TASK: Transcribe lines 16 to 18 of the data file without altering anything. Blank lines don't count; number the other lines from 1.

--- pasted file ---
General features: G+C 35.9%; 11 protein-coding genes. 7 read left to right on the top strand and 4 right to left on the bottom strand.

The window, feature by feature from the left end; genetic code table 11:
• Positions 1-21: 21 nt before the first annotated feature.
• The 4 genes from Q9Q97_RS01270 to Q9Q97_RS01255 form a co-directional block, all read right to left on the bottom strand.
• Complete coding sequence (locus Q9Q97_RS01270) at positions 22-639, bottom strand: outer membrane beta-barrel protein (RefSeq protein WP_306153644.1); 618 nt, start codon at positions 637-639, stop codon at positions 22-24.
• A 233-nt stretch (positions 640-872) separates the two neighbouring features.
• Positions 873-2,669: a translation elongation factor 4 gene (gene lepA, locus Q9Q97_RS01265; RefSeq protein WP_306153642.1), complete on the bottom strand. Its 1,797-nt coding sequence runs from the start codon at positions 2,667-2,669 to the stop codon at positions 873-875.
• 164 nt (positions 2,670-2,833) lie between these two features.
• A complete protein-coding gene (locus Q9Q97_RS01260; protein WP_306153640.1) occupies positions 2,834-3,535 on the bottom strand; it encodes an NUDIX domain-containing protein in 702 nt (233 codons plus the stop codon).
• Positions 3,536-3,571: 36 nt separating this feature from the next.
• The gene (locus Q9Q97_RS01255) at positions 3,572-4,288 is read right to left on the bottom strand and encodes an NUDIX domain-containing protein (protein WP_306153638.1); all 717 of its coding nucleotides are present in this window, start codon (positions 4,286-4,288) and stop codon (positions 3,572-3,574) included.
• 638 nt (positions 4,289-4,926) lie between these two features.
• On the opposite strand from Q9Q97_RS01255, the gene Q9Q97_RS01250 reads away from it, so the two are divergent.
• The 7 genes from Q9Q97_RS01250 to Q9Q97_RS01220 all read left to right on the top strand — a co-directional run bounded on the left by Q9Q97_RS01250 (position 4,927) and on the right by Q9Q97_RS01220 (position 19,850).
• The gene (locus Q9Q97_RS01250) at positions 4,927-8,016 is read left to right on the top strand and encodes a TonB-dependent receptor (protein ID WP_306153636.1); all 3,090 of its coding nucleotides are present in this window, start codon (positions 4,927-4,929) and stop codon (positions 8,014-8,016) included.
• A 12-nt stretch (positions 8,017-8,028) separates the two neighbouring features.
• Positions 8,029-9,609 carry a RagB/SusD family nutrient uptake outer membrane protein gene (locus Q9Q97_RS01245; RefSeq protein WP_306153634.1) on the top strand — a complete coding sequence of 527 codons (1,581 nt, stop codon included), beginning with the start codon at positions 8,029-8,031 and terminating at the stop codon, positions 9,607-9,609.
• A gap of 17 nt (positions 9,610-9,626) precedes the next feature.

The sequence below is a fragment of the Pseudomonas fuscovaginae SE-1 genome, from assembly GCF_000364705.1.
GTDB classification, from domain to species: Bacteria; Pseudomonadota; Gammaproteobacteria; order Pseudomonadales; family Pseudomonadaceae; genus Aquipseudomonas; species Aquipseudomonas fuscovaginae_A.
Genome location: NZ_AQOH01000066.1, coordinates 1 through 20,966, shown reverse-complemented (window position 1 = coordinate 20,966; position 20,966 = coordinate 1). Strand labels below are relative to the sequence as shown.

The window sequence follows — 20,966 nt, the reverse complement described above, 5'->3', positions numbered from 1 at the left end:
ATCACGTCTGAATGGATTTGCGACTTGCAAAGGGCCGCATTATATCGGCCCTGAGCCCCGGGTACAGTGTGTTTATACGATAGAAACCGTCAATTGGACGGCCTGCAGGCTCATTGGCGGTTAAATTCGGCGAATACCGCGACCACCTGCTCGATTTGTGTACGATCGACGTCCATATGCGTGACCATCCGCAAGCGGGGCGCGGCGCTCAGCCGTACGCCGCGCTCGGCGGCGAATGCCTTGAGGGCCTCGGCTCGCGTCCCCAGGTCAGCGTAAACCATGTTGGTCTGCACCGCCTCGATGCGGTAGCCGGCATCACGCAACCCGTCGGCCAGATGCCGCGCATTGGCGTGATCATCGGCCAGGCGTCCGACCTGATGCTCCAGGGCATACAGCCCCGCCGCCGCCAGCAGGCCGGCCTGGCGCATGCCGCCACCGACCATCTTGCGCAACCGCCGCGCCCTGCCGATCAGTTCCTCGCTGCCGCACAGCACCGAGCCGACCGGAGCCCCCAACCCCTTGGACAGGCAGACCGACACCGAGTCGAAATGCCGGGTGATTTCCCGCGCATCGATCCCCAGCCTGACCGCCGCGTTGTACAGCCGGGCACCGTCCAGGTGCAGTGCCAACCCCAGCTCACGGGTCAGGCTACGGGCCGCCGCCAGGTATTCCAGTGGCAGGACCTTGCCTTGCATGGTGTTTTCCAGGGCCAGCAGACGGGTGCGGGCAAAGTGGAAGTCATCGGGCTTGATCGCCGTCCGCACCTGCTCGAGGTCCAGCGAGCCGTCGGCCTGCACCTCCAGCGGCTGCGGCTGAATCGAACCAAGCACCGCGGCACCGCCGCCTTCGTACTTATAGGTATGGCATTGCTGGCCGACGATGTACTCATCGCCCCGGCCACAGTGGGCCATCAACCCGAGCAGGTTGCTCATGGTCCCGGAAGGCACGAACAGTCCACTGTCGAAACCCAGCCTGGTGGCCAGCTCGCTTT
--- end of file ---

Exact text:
• A 12-nt stretch (positions 8,017-8,028) separates the two neighbouring features.
• Positions 8,029-9,609 carry a RagB/SusD family nutrient uptake outer membrane protein gene (locus Q9Q97_RS01245; RefSeq protein WP_306153634.1) on the top strand — a complete coding sequence of 527 codons (1,581 nt, stop codon included), beginning with the start codon at positions 8,029-8,031 and terminating at the stop codon, positions 9,607-9,609.
• A gap of 17 nt (positions 9,610-9,626) precedes the next feature.